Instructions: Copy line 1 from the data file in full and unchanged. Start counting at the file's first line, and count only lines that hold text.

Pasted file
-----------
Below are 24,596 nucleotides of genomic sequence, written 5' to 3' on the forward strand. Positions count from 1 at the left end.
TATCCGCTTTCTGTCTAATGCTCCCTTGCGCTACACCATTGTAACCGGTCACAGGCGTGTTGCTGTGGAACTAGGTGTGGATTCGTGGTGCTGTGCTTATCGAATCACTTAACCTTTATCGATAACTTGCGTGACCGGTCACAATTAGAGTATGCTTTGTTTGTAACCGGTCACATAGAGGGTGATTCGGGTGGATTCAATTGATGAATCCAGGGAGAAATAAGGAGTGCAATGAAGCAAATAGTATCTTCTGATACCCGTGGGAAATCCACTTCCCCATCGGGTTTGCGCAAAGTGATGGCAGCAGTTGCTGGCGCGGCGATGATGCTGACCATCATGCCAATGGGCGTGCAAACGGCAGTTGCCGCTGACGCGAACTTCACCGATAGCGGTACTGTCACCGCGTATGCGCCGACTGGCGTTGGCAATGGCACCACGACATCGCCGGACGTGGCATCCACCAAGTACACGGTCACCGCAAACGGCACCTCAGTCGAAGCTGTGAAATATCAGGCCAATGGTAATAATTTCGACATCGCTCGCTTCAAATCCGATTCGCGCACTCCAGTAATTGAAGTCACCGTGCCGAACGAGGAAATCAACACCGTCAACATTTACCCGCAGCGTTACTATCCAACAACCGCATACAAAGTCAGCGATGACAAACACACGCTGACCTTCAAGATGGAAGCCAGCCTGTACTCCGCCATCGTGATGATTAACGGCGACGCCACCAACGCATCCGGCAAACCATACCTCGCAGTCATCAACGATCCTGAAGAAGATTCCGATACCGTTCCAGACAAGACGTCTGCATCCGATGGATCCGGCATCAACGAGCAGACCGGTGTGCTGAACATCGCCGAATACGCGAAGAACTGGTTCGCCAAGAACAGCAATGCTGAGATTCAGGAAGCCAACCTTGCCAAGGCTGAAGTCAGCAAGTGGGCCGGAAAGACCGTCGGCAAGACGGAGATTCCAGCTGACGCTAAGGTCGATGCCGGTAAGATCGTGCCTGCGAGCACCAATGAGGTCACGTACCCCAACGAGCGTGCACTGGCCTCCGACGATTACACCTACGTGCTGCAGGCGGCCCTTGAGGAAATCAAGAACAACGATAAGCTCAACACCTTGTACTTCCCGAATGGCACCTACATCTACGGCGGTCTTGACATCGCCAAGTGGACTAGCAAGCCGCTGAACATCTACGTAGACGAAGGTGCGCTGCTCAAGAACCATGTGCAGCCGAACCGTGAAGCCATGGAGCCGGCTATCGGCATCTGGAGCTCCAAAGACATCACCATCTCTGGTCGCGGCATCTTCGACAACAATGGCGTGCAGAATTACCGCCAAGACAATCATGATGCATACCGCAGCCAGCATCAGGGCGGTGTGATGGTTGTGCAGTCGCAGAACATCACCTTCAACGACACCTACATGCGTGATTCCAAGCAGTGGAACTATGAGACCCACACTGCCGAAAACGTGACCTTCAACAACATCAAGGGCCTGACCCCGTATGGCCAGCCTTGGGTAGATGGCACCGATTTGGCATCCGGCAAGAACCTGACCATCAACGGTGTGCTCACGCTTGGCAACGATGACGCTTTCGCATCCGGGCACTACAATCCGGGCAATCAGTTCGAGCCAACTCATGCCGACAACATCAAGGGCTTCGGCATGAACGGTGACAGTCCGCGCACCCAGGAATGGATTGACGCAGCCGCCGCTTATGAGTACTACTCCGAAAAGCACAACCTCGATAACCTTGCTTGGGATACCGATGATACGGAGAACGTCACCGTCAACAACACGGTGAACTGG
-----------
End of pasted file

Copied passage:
Below are 24,596 nucleotides of genomic sequence, written 5' to 3' on the forward strand. Positions count from 1 at the left end.